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You've read this before...

The vision behind the creation of the World Wide Web was a system that made access to information fast and easy. It was a perfect choice to build this system on top of a global computer network that we call the Internet. Information could travel fast and it had the potential to reach everyone in the world.

The Web has two key components: HTTP and HTML. HTTP is a protocol used to identify, locate, and access information. HTML is a language used to define the structure of information.

Web developers are information managers. It is our job to enforce the vision of the web: fast and easy access to information.

Along the way the Web became a human-centric, visually-focused system. That's not necessarily a bad thing. A lot of information can be conveyed to a human in a visual medium very quickly. That certainly does seem to achieve the vision of the web, doesn't it?

Actually, no. It completely misses the mark. We can get a small glimpse of a larger problem when we look at users who have impared vision. Typically these users rely on a screen reader (a program that dictates the text within a document) to gain access to the information, however it's not very easy. Many web pages rely on tables and other tricks to provide a visual format to the web page that, to the eyes, is (or should be) pleasing. The problem is that this visual format requires the author to break up the information into small parts and place them in odd places inside the HTML document; usually out of sequence The result is the screen reader delivers information in the order present in the HTML source, not on the screen. The user is left confused and unable to easily access the information on a given page.

The problems with screen readers is only a small example of the greater problem: web pages are being designed with visual presentation in mind. The result is any non-visual client may be unable to understand the information it receives. I'm not talking about just visually-impared people; hell, I'm not even talking about just people. I'm talking about anything without eyes, like a computer program.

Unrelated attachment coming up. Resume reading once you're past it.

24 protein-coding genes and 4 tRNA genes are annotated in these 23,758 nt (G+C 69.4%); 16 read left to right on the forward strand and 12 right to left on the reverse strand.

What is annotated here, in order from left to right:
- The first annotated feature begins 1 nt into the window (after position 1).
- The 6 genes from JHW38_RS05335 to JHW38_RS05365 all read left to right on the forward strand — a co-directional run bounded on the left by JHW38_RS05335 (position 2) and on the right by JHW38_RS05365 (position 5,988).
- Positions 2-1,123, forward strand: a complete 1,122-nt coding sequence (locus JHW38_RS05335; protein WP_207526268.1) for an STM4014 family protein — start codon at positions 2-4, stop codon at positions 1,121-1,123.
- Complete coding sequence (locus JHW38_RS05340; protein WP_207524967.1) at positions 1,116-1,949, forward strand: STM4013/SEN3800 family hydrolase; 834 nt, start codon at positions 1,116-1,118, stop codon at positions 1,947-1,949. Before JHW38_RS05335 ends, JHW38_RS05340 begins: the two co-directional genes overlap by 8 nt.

The screen reader problems are one example of how computers cannot easily understand the information being provided. And I consider comprehension of information to be a key component in defining accessibility.

This is why we use CSS. CSS takes all the presentation logic and separates it from the HTML document. This allows the HTML document to just define the structure of information.

With these simplified HTML documents we have a linear flow of information; from the top down. We can assume that a heading will provide a topic to the elements that come after it. We know that items marked strong or em are important and deserve special attention. We know that a table will contain tabular data. With this knowledge, a computer can easily pick apart an HTML document and identify relationships within the information and operate on them however it wants. The screen reader will be able to follow the flow of information and present it aurally to a user in logical order.

So with CSS we don't have to worry about mucking up our pages, right?


CSS brings a new take on an old problem. CSS doesn't work so well across differnt browsing platforms. To keep compatible with the various browsers out there, CSS authors are left to using CSS hacks that often involve the introduction of redundant elements to an HTML document.

And with CSS, we're still visually focused on page design. This isn't a bad thing, but it makes us do bad things to our HTML documents. The extra elements needed to make a page render correctly (visually), have no other purpose and add no new structure to the document. We're adding bloat and potentially obfuscating the underlying information.

At least that's what I hear.